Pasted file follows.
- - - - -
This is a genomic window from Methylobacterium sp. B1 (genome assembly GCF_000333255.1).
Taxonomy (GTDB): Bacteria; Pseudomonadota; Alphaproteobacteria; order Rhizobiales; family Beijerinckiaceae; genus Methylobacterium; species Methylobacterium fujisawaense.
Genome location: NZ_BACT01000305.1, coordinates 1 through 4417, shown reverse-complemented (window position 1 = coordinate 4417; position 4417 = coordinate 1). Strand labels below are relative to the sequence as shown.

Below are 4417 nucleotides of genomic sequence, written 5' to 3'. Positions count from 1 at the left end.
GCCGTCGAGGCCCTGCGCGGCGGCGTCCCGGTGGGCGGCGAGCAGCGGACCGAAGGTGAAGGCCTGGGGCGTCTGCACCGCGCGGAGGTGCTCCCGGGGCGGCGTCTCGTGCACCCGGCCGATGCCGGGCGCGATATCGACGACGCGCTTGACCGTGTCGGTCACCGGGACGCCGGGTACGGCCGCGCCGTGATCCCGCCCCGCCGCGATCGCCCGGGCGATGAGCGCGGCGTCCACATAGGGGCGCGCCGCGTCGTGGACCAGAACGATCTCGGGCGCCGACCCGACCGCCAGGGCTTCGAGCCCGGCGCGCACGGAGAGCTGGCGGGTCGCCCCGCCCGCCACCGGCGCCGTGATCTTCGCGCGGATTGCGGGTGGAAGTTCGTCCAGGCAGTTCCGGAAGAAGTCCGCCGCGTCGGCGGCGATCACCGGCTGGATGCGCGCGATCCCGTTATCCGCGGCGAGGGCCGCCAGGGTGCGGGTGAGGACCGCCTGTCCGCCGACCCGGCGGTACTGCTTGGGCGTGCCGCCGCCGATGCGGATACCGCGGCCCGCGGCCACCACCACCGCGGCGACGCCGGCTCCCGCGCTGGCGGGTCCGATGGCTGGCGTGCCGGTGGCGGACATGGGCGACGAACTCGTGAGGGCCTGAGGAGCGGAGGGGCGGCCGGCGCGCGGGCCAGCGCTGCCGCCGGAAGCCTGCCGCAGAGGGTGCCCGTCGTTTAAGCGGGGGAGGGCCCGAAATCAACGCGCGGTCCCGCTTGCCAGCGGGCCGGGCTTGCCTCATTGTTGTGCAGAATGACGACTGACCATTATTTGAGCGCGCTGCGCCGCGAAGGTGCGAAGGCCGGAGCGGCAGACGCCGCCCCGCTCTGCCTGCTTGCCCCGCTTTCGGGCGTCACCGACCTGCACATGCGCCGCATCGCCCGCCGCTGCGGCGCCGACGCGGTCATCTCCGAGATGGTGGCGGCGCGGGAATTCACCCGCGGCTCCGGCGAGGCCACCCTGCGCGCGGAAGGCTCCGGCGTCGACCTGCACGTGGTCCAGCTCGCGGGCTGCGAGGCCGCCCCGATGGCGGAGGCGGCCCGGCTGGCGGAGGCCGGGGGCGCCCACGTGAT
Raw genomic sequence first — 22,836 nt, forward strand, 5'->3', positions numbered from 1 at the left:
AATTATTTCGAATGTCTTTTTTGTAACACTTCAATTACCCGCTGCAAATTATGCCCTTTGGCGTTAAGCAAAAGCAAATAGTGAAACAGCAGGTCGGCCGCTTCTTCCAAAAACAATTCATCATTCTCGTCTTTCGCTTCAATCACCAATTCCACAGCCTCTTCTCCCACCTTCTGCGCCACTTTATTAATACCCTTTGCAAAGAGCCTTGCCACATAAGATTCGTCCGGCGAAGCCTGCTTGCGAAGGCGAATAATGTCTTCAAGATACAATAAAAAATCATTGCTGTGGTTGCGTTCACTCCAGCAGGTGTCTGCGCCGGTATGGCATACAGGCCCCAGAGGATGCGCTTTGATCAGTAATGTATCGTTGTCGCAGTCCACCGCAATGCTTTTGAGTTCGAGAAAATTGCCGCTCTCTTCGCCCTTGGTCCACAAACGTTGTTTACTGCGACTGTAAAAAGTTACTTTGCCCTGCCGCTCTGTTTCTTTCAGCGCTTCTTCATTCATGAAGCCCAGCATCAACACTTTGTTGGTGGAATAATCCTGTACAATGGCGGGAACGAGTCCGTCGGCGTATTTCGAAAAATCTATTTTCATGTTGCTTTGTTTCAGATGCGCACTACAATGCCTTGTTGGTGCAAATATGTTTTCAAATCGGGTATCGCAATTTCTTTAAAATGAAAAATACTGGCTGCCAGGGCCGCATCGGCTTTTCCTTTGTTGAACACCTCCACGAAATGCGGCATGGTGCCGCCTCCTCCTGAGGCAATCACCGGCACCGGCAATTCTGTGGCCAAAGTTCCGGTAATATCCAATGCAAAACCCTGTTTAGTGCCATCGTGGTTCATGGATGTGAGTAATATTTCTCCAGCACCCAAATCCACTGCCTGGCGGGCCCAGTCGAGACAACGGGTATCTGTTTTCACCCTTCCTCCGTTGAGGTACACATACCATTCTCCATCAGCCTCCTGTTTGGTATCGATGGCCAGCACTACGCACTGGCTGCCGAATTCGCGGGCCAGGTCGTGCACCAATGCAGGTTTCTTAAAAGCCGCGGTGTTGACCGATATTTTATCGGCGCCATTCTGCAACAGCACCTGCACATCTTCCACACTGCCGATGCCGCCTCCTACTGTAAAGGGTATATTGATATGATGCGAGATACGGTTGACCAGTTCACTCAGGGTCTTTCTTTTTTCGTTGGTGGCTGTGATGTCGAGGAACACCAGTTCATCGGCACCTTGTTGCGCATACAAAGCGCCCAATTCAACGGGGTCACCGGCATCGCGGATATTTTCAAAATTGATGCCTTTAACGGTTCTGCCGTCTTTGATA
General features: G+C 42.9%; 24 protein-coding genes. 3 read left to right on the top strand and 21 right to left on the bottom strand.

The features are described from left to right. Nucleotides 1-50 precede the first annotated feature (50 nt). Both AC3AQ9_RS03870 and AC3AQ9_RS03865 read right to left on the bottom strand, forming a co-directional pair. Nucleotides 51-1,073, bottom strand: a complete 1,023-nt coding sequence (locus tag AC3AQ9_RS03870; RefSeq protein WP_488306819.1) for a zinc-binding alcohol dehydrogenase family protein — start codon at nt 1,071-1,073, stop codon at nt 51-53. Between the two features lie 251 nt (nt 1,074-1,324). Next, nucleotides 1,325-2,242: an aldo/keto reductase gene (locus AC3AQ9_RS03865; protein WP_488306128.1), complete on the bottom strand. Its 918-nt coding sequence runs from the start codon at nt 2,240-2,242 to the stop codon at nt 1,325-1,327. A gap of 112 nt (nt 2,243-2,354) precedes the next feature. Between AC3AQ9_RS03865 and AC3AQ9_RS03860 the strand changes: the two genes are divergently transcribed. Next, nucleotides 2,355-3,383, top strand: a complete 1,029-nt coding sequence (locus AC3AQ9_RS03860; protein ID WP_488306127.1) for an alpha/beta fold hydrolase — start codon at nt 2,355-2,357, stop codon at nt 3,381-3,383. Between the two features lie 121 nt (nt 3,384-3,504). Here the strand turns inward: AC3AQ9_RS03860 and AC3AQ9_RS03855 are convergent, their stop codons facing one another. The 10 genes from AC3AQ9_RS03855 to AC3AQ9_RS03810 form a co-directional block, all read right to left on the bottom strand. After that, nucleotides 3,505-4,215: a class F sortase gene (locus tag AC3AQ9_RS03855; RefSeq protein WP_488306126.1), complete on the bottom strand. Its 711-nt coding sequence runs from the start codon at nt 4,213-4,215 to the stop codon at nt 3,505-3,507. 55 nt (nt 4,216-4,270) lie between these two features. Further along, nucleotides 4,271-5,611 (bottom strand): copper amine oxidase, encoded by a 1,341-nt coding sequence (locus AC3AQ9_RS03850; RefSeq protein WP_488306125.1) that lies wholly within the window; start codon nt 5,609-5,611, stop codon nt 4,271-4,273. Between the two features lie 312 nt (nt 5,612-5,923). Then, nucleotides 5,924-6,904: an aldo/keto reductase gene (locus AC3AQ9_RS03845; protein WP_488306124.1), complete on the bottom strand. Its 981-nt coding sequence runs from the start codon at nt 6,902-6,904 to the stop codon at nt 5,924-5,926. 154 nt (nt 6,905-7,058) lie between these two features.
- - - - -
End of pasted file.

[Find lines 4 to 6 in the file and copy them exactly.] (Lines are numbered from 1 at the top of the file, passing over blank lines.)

Below are 4417 nucleotides of genomic sequence, written 5' to 3'. Positions count from 1 at the left end.
GCCGTCGAGGCCCTGCGCGGCGGCGTCCCGGTGGGCGGCGAGCAGCGGACCGAAGGTGAAGGCCTGGGGCGTCTGCACCGCGCGGAGGTGCTCCCGGGGCGGCGTCTCGTGCACCCGGCCGATGCCGGGCGCGATATCGACGACGCGCTTGACCGTGTCGGTCACCGGGACGCCGGGTACGGCCGCGCCGTGATCCCGCCCCGCCGCGATCGCCCGGGCGATGAGCGCGGCGTCCACATAGGGGCGCGCCGCGTCGTGGACCAGAACGATCTCGGGCGCCGACCCGACCGCCAGGGCTTCGAGCCCGGCGCGCACGGAGAGCTGGCGGGTCGCCCCGCCCGCCACCGGCGCCGTGATCTTCGCGCGGATTGCGGGTGGAAGTTCGTCCAGGCAGTTCCGGAAGAAGTCCGCCGCGTCGGCGGCGATCACCGGCTGGATGCGCGCGATCCCGTTATCCGCGGCGAGGGCCGCCAGGGTGCGGGTGAGGACCGCCTGTCCGCCGACCCGGCGGTACTGCTTGGGCGTGCCGCCGCCGATGCGGATACCGCGGCCCGCGGCCACCACCACCGCGGCGACGCCGGCTCCCGCGCTGGCGGGTCCGATGGCTGGCGTGCCGGTGGCGGACATGGGCGACGAACTCGTGAGGGCCTGAGGAGCGGAGGGGCGGCCGGCGCGCGGGCCAGCGCTGCCGCCGGAAGCCTGCCGCAGAGGGTGCCCGTCGTTTAAGCGGGGGAGGGCCCGAAATCAACGCGCGGTCCCGCTTGCCAGCGGGCCGGGCTTGCCTCATTGTTGTGCAGAATGACGACTGACCATTATTTGAGCGCGCTGCGCCGCGAAGGTGCGAAGGCCGGAGCGGCAGACGCCGCCCCGCTCTGCCTGCTTGCCCCGCTTTCGGGCGTCACCGACCTGCACATGCGCCGCATCGCCCGCCGCTGCGGCGCCGACGCGGTCATCTCCGAGATGGTGGCGGCGCGGGAATTCACCCGCGGCTCCGGCGAGGCCACCCTGCGCGCGGAAGGCTCCGGCGTCGACCTGCACGTGGTCCAGCTCGCGGGCTGCGAGGCCGCCCCGATGGCGGAGGCGGCCCGGCTGGCGGAGGCCGGGGGCGCCCACGTGAT
Raw genomic sequence first — 22,836 nt, forward strand, 5'->3', positions numbered from 1 at the left: